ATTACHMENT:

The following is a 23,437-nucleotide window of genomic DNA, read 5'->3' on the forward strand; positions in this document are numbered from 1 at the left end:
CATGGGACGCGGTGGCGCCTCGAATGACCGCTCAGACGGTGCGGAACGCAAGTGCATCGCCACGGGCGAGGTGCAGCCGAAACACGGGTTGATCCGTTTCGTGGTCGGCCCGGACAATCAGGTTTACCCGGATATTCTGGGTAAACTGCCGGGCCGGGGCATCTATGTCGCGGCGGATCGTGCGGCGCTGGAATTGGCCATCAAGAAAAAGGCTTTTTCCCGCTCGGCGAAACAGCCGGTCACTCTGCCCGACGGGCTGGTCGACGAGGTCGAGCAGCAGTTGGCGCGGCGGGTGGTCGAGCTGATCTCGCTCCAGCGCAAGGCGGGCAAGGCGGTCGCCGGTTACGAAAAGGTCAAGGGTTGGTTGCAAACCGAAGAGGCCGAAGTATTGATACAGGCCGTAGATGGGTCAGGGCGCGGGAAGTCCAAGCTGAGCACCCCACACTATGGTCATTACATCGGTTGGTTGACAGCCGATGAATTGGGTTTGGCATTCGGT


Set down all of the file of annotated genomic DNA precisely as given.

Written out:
The following is a 23,437-nucleotide window of genomic DNA, read 5'->3' on the forward strand; positions in this document are numbered from 1 at the left end:
CATGGGACGCGGTGGCGCCTCGAATGACCGCTCAGACGGTGCGGAACGCAAGTGCATCGCCACGGGCGAGGTGCAGCCGAAACACGGGTTGATCCGTTTCGTGGTCGGCCCGGACAATCAGGTTTACCCGGATATTCTGGGTAAACTGCCGGGCCGGGGCATCTATGTCGCGGCGGATCGTGCGGCGCTGGAATTGGCCATCAAGAAAAAGGCTTTTTCCCGCTCGGCGAAACAGCCGGTCACTCTGCCCGACGGGCTGGTCGACGAGGTCGAGCAGCAGTTGGCGCGGCGGGTGGTCGAGCTGATCTCGCTCCAGCGCAAGGCGGGCAAGGCGGTCGCCGGTTACGAAAAGGTCAAGGGTTGGTTGCAAACCGAAGAGGCCGAAGTATTGATACAGGCCGTAGATGGGTCAGGGCGCGGGAAGTCCAAGCTGAGCACCCCACACTATGGTCATTACATCGGTTGGTTGACAGCCGATGAATTGGGTTTGGCATTCGGT